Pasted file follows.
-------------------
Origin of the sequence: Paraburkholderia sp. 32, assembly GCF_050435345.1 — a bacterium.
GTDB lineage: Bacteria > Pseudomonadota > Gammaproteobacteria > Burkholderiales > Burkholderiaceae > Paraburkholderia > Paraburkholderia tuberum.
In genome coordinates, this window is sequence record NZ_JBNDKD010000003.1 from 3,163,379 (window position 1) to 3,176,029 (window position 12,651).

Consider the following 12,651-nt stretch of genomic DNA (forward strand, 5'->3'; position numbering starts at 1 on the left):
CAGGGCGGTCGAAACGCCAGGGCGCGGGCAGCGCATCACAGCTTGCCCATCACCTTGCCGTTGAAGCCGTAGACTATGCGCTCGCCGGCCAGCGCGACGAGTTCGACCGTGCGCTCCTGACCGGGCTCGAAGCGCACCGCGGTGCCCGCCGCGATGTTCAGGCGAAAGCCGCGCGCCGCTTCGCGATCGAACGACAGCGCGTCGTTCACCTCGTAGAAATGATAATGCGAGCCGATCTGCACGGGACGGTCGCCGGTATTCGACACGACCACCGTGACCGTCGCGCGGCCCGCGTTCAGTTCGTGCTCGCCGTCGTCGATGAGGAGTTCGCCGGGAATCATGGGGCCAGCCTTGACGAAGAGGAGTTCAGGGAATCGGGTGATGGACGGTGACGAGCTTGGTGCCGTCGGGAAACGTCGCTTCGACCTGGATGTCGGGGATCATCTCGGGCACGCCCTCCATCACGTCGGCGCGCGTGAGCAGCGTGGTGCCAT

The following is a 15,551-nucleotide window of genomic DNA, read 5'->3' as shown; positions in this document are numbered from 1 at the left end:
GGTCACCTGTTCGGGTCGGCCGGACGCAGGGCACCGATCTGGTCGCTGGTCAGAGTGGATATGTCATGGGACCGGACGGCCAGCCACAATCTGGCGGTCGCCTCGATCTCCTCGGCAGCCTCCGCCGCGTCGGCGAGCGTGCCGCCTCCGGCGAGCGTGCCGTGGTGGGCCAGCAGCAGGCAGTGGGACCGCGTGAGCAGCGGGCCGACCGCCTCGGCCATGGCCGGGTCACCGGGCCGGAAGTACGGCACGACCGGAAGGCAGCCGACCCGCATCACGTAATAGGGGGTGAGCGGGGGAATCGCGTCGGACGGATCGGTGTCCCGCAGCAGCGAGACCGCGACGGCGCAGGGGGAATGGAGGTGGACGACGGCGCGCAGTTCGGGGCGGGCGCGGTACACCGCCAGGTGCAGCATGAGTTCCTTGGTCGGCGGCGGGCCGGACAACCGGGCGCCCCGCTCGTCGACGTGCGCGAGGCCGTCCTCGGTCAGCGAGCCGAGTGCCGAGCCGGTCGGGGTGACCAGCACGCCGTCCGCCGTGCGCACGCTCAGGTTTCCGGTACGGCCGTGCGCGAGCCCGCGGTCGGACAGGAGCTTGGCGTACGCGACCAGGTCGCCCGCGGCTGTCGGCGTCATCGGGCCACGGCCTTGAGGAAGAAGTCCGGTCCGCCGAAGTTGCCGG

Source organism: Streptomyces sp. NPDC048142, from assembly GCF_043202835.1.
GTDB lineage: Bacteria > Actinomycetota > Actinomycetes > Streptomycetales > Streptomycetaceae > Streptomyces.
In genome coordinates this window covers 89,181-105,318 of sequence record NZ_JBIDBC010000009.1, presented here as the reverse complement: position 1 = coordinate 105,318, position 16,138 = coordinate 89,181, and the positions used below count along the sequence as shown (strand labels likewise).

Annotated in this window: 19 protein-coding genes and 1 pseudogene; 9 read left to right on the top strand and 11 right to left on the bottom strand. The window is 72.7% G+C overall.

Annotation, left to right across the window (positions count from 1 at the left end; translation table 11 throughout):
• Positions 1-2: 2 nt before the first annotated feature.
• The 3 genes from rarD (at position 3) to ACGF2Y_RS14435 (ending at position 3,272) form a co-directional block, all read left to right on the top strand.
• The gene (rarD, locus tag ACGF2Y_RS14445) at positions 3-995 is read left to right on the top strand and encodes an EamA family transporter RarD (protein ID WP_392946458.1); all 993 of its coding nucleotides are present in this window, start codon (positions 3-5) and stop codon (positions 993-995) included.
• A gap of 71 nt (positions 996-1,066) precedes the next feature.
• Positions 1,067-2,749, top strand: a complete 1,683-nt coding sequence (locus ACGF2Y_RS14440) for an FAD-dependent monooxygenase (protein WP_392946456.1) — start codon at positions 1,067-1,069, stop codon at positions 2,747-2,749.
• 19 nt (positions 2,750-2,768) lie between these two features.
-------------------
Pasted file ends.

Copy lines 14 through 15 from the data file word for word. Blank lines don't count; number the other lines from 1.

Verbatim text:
• The 3 genes from rarD (at position 3) to ACGF2Y_RS14435 (ending at position 3,272) form a co-directional block, all read left to right on the top strand.
• The gene (rarD, locus tag ACGF2Y_RS14445) at positions 3-995 is read left to right on the top strand and encodes an EamA family transporter RarD (protein ID WP_392946458.1); all 993 of its coding nucleotides are present in this window, start codon (positions 3-5) and stop codon (positions 993-995) included.